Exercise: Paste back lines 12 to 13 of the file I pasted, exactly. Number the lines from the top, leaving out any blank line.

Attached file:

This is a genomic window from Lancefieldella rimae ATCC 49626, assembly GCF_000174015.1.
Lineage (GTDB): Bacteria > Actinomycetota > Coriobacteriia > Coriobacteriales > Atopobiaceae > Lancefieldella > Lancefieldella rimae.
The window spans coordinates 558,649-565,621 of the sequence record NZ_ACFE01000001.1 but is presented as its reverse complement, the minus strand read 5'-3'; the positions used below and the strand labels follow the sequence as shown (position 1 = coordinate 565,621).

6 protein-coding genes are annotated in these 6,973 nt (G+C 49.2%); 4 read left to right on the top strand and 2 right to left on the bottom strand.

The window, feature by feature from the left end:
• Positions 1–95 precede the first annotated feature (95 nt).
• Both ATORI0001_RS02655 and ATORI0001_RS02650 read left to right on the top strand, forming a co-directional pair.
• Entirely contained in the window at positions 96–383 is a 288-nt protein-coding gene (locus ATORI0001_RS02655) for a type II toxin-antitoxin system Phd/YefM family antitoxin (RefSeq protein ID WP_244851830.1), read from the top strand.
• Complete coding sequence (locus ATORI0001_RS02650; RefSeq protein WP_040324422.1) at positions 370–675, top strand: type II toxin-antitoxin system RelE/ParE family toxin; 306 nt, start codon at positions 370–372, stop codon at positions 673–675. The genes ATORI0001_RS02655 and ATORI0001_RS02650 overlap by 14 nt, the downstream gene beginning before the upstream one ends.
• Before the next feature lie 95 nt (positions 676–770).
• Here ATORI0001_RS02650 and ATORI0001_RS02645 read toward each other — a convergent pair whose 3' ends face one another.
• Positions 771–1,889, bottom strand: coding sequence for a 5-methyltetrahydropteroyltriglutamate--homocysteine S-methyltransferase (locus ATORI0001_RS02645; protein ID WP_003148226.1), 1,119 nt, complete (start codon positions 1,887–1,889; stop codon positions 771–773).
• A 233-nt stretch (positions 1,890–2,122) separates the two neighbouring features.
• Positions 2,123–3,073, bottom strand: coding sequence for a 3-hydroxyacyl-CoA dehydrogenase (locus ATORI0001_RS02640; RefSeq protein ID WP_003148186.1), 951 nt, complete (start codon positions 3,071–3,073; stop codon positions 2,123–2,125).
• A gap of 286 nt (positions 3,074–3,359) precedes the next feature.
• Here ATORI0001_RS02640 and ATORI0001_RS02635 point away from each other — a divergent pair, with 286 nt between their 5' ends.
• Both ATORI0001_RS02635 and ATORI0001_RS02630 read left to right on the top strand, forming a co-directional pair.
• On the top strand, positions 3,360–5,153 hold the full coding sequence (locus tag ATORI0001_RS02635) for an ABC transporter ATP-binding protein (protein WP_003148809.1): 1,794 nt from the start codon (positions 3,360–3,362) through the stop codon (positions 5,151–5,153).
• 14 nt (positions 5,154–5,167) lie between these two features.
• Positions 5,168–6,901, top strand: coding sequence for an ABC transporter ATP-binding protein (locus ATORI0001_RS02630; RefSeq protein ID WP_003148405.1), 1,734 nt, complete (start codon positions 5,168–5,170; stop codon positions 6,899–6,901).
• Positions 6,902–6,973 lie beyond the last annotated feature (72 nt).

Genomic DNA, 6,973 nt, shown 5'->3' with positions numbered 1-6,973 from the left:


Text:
• Positions 771–1,889, bottom strand: coding sequence for a 5-methyltetrahydropteroyltriglutamate--homocysteine S-methyltransferase (locus ATORI0001_RS02645; protein ID WP_003148226.1), 1,119 nt, complete (start codon positions 1,887–1,889; stop codon positions 771–773).
• A 233-nt stretch (positions 1,890–2,122) separates the two neighbouring features.